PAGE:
The largest group of men ever to leave New Zealand to fight overseas left from Wellington on this day 100 years ago to take part in World War I.
The main body, as it was called, of the New Zealand Expeditionary Force sailed on board 10 troop ships in 1914.
Most thought their final destination was Europe - but to their surprise they ended up in Egypt, arriving on 3 December and establishing a camp at Zeitoun, near Cairo.
Some 8454 men and 3000 horses were loaded aboard the ships. Most the troops were volunteers and some even brought their own horses.
The men had been in camp training up until embarkation.
"They were in the peak of physical condition and they were mostly six feet tall. There has never been anything like the main body," said Ena Ryan, a six-year-old girl in Wellington at the time.
In a Radio New Zealand Spectrum documentary in 1985, Ms Ryan remembered the big day the main body left.
"The ships pulled out into the stream and by the time we got home you could perhaps see the troops ships through a gap in the hills, you could see it over beyond Government House and through the binoculars you could see it sort of lifting to the swell from Cook Strait and then they were gone. That was it."
The loading of the ships was a complicated operation but it went relatively smoothy.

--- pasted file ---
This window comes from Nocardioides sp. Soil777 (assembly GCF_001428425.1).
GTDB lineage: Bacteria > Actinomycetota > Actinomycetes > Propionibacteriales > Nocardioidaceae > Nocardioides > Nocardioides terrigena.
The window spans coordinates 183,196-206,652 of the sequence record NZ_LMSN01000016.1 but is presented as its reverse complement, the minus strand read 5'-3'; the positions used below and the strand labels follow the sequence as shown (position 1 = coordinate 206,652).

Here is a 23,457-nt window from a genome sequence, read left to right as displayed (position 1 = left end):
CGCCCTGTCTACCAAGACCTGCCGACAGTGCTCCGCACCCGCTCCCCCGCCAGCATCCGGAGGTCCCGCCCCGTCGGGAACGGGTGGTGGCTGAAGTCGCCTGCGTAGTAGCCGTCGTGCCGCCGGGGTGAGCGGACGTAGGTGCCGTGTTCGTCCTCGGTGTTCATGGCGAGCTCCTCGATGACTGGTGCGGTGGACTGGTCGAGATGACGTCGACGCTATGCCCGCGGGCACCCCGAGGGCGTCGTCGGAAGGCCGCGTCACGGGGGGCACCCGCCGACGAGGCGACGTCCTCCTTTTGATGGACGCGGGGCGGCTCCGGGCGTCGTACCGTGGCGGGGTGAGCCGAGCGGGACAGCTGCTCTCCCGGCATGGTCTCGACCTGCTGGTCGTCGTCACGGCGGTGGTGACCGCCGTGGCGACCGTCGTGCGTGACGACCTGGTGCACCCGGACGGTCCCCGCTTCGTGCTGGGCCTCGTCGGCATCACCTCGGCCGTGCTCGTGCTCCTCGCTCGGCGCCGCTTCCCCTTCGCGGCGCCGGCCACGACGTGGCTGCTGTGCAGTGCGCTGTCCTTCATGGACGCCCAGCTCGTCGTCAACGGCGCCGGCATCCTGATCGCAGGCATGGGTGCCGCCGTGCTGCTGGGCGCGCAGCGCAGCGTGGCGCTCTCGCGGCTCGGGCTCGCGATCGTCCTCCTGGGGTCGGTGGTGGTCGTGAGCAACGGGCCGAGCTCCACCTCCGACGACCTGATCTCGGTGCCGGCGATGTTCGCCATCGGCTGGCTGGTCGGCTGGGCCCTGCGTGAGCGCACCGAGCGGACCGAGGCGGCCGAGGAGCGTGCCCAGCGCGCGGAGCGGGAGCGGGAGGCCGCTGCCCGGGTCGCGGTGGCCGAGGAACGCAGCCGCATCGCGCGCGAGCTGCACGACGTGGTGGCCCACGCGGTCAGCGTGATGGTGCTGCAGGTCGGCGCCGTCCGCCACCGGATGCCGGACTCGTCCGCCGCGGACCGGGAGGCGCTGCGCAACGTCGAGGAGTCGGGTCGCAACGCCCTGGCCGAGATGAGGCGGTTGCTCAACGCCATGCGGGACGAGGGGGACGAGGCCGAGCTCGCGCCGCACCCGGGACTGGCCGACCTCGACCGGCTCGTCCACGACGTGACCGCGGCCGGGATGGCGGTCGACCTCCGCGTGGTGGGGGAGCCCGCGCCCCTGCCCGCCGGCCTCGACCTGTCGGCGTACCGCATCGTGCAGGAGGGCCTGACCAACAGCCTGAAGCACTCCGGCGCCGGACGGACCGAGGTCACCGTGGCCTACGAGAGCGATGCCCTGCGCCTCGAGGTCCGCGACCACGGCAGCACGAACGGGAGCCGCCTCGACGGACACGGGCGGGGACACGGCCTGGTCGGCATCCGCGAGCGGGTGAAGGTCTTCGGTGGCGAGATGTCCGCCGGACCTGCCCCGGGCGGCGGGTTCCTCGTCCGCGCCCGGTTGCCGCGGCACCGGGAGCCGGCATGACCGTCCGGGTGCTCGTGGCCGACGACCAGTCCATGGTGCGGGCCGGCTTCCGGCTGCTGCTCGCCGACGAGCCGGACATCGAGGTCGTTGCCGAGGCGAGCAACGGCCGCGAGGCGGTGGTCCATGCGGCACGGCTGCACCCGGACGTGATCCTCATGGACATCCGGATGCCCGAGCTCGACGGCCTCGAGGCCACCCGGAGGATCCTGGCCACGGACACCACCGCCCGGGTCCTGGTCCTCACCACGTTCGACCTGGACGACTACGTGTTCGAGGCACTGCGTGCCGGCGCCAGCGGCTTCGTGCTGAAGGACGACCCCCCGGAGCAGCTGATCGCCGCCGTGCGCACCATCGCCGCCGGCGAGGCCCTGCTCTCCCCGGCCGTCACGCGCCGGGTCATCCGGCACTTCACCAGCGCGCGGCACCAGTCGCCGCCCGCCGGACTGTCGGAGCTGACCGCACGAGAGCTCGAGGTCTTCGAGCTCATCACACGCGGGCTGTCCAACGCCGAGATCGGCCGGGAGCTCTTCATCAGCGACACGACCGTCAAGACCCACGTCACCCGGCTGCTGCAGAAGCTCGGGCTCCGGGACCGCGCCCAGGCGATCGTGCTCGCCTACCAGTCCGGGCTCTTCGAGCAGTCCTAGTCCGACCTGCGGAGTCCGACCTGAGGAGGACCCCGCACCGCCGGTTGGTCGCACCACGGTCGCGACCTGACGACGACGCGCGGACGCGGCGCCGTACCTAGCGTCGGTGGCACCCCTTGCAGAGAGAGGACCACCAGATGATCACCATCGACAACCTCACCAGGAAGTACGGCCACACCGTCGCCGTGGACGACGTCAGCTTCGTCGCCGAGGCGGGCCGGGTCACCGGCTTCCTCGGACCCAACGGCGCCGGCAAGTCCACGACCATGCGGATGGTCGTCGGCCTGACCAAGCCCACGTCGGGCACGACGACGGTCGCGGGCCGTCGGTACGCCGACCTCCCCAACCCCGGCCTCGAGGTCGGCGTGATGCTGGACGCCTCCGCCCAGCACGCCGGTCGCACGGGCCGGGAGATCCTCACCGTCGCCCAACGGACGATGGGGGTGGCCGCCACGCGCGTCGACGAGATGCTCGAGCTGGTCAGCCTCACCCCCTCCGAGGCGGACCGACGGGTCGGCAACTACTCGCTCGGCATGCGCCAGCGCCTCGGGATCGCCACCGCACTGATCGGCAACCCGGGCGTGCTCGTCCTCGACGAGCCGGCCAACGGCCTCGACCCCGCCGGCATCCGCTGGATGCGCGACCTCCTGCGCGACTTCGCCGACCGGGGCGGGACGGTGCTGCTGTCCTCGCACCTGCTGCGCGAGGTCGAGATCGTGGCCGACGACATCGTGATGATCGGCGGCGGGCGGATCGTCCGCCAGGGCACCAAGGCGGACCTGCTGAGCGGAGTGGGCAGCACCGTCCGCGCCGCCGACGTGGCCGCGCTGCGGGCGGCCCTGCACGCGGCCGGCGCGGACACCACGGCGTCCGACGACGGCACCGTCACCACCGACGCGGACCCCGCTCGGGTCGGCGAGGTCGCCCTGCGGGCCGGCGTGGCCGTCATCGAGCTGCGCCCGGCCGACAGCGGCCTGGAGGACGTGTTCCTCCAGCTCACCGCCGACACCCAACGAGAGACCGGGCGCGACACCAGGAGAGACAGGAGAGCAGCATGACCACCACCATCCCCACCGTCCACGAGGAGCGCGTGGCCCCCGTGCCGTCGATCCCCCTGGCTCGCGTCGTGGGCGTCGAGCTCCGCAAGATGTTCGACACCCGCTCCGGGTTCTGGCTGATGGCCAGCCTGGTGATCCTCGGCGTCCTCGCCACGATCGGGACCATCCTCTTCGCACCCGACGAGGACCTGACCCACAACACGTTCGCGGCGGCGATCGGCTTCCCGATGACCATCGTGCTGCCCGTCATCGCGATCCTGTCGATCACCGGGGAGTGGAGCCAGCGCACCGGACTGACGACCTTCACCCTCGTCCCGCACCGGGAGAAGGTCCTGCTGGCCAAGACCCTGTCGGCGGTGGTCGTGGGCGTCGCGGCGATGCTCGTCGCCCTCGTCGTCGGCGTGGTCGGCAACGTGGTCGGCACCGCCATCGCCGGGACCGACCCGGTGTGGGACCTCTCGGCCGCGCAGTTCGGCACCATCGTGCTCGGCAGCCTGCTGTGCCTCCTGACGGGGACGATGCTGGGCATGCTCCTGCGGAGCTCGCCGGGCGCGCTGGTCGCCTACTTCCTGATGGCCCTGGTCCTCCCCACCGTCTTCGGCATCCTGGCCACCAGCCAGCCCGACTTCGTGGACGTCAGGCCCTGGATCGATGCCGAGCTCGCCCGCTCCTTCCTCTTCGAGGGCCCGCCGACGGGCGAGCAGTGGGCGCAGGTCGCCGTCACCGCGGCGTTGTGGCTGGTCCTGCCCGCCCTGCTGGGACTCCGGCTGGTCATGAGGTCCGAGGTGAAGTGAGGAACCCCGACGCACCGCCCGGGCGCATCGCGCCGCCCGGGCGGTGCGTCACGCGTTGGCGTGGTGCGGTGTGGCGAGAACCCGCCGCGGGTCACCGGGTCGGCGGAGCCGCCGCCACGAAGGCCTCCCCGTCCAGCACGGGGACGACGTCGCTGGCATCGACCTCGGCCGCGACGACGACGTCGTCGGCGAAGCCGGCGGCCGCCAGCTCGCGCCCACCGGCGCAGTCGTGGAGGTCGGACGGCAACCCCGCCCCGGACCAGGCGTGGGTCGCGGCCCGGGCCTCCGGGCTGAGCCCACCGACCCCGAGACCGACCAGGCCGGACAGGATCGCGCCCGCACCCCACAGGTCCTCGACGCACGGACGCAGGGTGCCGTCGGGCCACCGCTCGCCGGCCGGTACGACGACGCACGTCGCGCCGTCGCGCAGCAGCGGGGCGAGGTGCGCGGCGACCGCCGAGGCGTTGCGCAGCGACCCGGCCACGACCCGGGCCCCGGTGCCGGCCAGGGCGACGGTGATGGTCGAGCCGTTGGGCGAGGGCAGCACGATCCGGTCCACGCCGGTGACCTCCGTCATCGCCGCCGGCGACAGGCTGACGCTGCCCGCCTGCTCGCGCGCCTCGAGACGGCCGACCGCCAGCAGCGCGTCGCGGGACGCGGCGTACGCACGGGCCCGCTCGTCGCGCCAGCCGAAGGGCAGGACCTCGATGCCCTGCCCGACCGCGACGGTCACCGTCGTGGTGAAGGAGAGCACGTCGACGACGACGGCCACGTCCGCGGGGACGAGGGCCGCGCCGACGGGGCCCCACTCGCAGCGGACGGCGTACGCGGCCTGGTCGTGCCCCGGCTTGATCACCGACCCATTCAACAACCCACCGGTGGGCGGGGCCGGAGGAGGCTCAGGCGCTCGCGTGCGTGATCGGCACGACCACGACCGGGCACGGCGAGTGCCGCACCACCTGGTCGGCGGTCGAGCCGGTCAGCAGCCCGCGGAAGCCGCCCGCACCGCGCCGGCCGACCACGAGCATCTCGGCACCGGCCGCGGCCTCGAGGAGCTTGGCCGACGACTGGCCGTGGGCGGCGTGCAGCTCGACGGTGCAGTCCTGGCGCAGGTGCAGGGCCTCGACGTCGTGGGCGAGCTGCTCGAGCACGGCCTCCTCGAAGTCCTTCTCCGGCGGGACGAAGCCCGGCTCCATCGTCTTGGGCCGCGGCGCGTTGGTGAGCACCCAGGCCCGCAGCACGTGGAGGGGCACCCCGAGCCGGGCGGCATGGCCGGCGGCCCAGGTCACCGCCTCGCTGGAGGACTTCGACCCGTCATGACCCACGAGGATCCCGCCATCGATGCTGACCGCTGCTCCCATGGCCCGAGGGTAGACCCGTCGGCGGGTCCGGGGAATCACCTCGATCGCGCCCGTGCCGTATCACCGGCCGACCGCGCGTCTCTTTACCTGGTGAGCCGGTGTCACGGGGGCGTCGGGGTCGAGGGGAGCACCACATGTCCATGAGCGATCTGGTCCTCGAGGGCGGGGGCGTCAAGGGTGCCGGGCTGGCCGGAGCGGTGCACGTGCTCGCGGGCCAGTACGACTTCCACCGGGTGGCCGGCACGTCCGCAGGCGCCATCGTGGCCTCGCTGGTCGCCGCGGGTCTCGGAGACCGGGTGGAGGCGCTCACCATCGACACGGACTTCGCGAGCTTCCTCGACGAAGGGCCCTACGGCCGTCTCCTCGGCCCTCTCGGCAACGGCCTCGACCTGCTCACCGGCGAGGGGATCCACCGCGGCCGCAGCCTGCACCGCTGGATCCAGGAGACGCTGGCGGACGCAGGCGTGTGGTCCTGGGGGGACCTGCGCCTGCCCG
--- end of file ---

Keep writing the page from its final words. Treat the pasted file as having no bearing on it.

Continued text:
Gavin McLean, a senior historian at the Ministry for Culture and Heritage, said they sailed about three weeks later than was planned, due to a German Navy cruiser squadron known to be operating in the Pacific. "There was a last-minute panic."
Mr McLean said Australia's Governor-General, Sir Ronald Ferguson, telegraphed to New Zealand Governor, Lord Liverpool, (about the German threat) and Prime Minister William Massey pulled the plug. He told the Admiralty a more powerful escort had to be sent, and they waited in New Zealand until it arrived.
Mr McLean said the 10 troop ships and their naval escorts sailed out very early in the morning unannounced.
"They were still worried about the German cruisers but a lot of Wellingtonians were looking out, and there are accounts in newspapers of people rushing to the headlands to see the ships as they finally departed the harbour.
"It would have been a wonderful scene because you are dealing with four warships, and 10 transports, all coal burning and there would have been smoke all the way across the harbour."
First troops set the standard
Major General Sir Andrew Russell, who went on to command the New Zealand forces, sailed with the main body, and in 1947 reflected on the first expeditionary force.
"It may be honestly said that no body of men who left these shores had a higher morale, as it is called, than these volunteers. They set a standard which succeeding reinforcements quickly made their own," he said.
The departure of more than 8000 men from a country with a population of about one million at the time was significant.
Historian Gavin McLean said the common perception that the war would be over by Christmas was not held by all.
"Anyone with some experience and an understanding of the increase in technology would have thought it would go on for a bit longer than that, given that the German and the Austro-Hungarians were both very impressive empires. This was not a sort of South African war experience," he said.
Sir Andrew Russell pondered the question of what led the young men of New Zealand to offer themselves, asking whether it was patriotism or a spirit of adventure?
He decided it was probably both.